COP23 takeaways

As the United States decided to quit the agreement signed during the COP21, Europe and China are taking over the lead. In order to reach the goals due to 2030, signatory countries approved a set of measures as follows:

Adaptation Fund

The funds allocated for this initiative surpassed the target established in 2017. Main contributors were Germany and Italy with 50 million euros and 7 million euros respectively.

InsuResilience Initiative

Germany donated another USD 125 million to fund this insurance that will cover 400 million people living in vulnerable areas by 2020.

Norway in a partnership with Unilever will invest USD 400 million to boost resilient socioeconomic development. What does it mean? Well, the goal is foster business models that succeed to combine high productivity agriculture with smallholder inclusion and also to protect green areas.

Speaking of which, the UK and Germany will provide USD 153 million for programs that tackle climate change and deforestation of the Amazon.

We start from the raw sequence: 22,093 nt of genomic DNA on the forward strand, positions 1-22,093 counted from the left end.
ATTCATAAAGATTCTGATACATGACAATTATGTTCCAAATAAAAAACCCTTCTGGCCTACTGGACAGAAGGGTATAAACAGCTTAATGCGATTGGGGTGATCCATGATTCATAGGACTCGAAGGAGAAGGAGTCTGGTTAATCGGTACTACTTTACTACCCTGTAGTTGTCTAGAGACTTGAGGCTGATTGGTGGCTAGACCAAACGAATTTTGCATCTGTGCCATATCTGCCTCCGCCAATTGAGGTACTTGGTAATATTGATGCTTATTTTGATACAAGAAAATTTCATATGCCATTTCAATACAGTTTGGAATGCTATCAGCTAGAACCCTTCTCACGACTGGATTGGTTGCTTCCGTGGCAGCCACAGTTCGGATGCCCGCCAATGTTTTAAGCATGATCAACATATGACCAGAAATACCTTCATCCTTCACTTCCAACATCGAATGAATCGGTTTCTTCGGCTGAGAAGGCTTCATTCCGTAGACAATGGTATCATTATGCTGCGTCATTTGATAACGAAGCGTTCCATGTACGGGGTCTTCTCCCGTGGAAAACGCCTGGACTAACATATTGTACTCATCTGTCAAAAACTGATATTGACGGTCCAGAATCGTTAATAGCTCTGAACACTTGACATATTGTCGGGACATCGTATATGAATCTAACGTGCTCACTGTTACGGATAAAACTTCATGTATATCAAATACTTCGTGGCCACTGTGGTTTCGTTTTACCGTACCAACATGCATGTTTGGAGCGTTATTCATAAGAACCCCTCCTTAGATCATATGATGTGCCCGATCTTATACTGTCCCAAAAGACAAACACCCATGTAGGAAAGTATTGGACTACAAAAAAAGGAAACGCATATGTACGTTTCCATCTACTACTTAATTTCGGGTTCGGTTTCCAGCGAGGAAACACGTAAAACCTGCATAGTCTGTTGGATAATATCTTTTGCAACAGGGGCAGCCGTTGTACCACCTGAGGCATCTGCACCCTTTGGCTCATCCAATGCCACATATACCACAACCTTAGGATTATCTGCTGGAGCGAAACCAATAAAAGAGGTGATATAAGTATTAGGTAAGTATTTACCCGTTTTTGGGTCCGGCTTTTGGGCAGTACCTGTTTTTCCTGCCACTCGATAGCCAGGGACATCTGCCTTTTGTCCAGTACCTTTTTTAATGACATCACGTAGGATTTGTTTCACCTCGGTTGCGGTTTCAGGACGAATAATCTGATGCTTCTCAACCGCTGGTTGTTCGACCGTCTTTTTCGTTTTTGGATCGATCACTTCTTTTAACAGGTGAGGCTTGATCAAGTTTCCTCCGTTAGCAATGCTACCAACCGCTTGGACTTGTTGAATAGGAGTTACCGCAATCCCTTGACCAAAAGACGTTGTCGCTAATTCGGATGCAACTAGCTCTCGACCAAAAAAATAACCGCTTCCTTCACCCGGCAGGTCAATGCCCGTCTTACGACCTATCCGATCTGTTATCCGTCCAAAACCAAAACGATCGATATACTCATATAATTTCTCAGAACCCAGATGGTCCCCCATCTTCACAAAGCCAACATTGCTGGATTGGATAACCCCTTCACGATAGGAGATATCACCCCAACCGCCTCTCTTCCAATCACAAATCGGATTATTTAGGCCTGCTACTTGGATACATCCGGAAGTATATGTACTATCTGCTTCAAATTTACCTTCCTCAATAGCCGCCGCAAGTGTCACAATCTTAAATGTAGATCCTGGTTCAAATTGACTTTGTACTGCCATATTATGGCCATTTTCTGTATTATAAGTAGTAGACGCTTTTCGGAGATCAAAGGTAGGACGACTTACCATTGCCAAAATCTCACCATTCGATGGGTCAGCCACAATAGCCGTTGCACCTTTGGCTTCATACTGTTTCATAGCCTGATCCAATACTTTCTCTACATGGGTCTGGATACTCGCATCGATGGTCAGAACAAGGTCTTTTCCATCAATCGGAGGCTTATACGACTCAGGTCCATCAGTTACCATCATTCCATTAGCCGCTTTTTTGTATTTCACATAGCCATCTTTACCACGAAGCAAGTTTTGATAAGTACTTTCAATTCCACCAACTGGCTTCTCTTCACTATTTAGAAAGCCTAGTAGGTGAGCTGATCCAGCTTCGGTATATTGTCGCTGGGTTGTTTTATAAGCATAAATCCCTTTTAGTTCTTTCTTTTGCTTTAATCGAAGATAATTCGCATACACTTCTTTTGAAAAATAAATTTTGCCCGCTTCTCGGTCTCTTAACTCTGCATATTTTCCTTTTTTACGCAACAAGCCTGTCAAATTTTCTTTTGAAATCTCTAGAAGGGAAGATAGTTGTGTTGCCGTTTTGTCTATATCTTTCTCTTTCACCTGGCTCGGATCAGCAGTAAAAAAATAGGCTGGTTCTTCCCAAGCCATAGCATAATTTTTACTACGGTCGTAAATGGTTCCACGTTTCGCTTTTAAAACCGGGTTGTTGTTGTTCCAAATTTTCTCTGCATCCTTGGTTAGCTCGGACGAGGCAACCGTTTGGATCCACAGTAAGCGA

Fiji a country threatened by the rise of oceans will receive USD 75 million from the European Investment Bank. The amount will fund an investment of USD 405 million led the Water Authority of Fiji to improve water distribution and treatment, especially after the Cyclone Winston that struck Fiji in February 2016.

The European Bank for Reconstruction and Development together with the Green Climate Fund will grant USD 37.6 million to strengthen the agricultural sector in Morocco.

The International Energy Agency with 13 countries will allocate EUR 30 million within the framework of the “IEA Clean Energy Transitions Programme”, an initiative that aims to facilitate the access of clean energy production technologies across the globe.

A major milestone regarding funds was accomplished by the World Resources Institute that was able to gather USD2.1 billion of private investment earmarked to recover degraded lands in Latin America and the Caribbean through Initiative 20×20

Still on Latin America, Ecuador promised to reduce 15 million tonnes of CO2 emissions in the forest sector. While in Africa, a similar measure is to be implemented by the Gabonese National Park Service to fight illegal logging to halt the emission of 20 million tonnes of CO2.

These are some of the main concrete actions that will see the light of the day in the near future. Many other topics will remain under time-consuming discussion, especially to delimitate the specific roles of China and Europe. A matter that might take over the next summit (Cop24) that will take place from 3-14 December 2018, in Poland.

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